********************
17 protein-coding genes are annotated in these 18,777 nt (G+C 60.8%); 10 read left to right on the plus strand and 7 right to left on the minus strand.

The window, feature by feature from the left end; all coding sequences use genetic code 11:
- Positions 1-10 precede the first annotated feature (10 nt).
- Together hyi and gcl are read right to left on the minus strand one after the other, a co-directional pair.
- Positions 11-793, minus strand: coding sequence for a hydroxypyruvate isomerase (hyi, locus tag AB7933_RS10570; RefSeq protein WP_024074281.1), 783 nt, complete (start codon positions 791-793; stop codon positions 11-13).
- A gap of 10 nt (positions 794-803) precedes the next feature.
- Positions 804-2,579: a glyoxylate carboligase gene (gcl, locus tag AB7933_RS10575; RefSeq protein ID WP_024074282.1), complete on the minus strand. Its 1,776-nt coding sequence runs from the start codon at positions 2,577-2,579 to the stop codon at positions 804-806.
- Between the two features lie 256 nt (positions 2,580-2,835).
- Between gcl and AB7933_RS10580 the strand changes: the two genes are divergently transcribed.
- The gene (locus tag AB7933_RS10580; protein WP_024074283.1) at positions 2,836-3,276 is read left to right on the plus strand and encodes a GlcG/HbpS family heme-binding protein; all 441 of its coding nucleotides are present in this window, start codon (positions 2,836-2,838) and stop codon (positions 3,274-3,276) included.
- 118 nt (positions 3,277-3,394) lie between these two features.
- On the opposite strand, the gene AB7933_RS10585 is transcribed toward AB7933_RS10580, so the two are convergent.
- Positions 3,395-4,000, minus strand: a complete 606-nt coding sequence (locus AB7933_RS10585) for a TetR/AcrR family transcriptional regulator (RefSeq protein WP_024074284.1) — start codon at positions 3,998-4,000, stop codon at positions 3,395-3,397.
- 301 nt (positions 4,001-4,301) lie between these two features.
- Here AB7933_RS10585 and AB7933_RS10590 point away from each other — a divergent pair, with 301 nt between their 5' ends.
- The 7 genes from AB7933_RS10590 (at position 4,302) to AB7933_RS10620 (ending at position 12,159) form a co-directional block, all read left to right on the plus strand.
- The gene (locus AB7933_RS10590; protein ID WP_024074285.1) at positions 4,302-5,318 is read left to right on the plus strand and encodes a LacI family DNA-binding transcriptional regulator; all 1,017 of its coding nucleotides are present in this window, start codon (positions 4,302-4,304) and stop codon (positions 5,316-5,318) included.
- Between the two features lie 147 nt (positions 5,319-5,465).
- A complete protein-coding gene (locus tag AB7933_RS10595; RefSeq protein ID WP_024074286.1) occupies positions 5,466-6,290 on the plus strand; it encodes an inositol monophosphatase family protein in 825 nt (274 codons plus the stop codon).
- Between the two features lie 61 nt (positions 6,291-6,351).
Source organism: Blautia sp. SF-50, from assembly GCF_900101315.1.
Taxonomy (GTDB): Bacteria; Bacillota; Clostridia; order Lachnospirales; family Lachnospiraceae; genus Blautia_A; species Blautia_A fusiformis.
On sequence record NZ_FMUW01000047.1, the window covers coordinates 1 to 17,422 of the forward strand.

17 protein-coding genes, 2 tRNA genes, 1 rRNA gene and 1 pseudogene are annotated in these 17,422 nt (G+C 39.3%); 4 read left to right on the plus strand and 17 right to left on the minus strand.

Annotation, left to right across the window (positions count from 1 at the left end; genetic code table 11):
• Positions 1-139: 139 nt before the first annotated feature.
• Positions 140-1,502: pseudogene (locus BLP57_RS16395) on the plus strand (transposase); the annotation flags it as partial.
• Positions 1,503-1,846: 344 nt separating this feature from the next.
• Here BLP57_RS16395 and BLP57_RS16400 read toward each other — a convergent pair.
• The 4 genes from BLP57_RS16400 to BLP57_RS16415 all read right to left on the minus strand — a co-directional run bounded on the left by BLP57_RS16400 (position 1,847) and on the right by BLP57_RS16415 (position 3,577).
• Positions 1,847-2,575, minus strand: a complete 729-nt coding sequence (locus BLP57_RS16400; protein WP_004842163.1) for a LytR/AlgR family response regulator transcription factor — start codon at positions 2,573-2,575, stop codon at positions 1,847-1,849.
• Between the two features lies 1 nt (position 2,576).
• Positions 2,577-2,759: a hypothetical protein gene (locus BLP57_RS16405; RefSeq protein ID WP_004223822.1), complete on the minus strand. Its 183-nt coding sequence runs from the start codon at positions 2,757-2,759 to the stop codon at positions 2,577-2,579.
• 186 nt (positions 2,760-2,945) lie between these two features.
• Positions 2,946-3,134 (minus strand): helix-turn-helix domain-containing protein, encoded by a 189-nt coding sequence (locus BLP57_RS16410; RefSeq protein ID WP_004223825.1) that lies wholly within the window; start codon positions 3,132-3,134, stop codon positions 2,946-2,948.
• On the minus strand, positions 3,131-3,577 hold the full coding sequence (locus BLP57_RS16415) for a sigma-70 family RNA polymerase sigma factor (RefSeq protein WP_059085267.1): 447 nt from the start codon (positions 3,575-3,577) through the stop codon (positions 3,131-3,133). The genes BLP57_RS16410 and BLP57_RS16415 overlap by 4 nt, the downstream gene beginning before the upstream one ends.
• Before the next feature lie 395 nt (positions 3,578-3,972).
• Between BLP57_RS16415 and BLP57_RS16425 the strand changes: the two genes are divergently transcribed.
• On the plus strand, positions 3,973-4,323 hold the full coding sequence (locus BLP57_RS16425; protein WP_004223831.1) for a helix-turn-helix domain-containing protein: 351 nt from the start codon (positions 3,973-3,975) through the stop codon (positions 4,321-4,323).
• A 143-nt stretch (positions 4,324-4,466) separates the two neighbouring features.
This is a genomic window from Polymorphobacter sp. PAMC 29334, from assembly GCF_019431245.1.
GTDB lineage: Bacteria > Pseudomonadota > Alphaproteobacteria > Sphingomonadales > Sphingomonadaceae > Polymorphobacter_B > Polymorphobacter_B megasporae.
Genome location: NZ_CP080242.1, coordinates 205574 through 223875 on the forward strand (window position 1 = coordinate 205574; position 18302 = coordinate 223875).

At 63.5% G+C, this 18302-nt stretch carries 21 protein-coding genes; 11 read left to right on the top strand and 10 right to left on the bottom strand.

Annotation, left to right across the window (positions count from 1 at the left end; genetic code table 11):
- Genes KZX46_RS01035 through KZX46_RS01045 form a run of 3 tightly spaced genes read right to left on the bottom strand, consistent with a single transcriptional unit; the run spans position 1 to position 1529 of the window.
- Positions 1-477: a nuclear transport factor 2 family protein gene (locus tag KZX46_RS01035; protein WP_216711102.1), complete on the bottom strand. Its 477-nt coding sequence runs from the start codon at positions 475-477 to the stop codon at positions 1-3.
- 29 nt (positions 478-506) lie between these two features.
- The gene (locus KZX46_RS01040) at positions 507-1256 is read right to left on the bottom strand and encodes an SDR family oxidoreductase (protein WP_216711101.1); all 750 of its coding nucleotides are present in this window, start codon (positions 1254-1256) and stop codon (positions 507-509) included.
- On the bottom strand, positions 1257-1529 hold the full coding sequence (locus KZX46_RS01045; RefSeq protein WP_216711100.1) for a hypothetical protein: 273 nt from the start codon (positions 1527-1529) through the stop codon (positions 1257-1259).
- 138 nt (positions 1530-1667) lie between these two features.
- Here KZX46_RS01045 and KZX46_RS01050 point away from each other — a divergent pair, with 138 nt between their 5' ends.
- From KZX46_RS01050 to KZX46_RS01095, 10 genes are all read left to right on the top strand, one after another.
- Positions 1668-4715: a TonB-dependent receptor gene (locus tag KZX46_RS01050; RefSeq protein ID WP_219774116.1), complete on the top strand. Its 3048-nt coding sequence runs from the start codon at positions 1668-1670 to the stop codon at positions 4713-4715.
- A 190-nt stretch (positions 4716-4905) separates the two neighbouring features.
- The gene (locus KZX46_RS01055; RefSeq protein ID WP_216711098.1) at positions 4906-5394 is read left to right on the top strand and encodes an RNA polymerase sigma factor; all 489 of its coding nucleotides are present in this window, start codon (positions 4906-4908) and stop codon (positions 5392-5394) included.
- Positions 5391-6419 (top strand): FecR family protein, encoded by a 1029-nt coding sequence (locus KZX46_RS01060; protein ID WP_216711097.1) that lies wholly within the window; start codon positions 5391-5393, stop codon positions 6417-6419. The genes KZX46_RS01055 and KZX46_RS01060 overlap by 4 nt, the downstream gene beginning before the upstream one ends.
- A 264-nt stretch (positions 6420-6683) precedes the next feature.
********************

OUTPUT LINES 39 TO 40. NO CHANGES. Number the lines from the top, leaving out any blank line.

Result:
• On the plus strand, positions 3,973-4,323 hold the full coding sequence (locus BLP57_RS16425; protein WP_004223831.1) for a helix-turn-helix domain-containing protein: 351 nt from the start codon (positions 3,973-3,975) through the stop codon (positions 4,321-4,323).
• A 143-nt stretch (positions 4,324-4,466) separates the two neighbouring features.